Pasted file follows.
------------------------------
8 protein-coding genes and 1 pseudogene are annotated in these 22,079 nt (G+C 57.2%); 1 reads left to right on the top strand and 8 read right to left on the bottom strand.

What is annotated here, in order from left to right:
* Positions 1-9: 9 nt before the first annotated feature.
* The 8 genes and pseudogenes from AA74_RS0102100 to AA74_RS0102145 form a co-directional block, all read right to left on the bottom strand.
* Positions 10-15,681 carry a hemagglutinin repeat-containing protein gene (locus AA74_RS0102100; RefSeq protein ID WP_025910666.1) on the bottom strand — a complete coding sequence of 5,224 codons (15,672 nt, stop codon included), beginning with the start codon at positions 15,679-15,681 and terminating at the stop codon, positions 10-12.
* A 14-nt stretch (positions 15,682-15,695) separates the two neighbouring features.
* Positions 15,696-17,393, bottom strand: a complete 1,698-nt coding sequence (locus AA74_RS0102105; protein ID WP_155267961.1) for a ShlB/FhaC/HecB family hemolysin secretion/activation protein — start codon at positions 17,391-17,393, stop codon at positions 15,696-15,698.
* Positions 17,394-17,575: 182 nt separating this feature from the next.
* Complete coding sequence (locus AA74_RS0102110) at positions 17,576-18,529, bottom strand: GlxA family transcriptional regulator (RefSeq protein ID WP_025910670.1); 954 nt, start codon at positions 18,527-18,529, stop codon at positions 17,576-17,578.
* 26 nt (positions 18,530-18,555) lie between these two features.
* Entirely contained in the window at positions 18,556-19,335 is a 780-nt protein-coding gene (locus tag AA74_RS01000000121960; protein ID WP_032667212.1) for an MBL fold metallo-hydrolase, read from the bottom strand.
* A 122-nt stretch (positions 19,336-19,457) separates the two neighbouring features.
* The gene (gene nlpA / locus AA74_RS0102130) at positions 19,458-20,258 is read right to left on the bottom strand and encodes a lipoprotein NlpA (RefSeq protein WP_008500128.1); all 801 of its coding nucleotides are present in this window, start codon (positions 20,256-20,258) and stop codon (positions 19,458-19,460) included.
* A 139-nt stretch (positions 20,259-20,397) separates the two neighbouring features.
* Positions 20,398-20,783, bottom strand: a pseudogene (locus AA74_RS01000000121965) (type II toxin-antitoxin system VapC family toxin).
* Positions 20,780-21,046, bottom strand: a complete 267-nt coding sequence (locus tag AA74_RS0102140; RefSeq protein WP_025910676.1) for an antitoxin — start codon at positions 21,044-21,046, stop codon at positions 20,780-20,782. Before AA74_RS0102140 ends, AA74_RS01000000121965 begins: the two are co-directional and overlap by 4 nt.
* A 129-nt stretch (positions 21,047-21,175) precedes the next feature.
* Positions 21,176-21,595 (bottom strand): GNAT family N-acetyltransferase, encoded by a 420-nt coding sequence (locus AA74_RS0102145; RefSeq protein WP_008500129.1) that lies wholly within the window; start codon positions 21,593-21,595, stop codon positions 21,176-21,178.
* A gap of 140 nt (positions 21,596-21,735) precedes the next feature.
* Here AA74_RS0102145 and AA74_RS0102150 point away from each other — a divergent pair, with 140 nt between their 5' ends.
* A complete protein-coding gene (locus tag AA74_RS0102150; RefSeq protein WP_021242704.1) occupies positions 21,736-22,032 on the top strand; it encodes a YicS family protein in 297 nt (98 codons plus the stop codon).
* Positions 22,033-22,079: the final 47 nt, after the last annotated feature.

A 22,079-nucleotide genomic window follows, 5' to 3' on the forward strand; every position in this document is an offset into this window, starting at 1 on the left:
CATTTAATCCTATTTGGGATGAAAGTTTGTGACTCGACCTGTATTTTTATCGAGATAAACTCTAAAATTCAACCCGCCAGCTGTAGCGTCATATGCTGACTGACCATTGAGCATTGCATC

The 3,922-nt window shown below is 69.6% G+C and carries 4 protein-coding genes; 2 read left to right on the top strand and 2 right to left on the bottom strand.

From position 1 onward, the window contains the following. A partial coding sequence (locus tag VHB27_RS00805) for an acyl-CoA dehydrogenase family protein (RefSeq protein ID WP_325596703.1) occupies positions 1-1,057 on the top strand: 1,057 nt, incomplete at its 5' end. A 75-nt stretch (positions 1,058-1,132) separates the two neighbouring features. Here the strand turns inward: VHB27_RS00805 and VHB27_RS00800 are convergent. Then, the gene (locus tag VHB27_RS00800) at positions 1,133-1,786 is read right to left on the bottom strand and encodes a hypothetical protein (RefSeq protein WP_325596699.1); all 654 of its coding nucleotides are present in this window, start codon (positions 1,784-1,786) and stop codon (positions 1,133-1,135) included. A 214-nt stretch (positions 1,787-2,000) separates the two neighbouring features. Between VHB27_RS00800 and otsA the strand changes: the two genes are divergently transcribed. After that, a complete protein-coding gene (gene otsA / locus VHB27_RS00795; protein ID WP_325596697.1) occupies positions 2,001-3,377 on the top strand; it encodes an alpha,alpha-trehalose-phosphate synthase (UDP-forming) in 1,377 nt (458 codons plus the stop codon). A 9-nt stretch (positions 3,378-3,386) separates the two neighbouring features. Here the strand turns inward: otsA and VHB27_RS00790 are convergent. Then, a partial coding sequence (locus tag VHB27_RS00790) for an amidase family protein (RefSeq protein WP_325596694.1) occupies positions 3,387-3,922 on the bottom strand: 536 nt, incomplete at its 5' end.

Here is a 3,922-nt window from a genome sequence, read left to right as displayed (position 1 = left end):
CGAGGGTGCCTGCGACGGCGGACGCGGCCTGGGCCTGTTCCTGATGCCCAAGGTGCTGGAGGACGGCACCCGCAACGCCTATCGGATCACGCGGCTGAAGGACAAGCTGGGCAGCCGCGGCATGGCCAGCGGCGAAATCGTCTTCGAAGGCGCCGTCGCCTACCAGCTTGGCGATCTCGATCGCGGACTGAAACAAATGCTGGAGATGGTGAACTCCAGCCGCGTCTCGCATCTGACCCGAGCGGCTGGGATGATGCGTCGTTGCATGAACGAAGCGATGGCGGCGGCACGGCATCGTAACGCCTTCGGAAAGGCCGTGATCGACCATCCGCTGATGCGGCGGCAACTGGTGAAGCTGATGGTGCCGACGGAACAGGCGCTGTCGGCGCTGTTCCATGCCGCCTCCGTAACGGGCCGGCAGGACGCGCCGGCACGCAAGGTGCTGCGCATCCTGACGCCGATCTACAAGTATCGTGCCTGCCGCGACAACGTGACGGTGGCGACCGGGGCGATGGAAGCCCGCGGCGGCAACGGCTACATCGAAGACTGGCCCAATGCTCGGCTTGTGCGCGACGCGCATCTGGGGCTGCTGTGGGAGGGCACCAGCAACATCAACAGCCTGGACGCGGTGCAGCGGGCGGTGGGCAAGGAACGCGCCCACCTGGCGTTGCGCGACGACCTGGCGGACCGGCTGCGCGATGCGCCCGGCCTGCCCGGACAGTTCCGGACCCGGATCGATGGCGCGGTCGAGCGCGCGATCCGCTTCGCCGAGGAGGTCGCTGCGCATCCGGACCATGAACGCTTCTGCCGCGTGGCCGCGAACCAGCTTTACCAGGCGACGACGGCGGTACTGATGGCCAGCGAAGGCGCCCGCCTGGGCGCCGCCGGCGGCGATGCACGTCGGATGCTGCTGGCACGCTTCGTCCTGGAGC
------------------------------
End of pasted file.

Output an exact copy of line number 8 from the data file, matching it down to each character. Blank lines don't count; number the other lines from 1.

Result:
* Positions 17,394-17,575: 182 nt separating this feature from the next.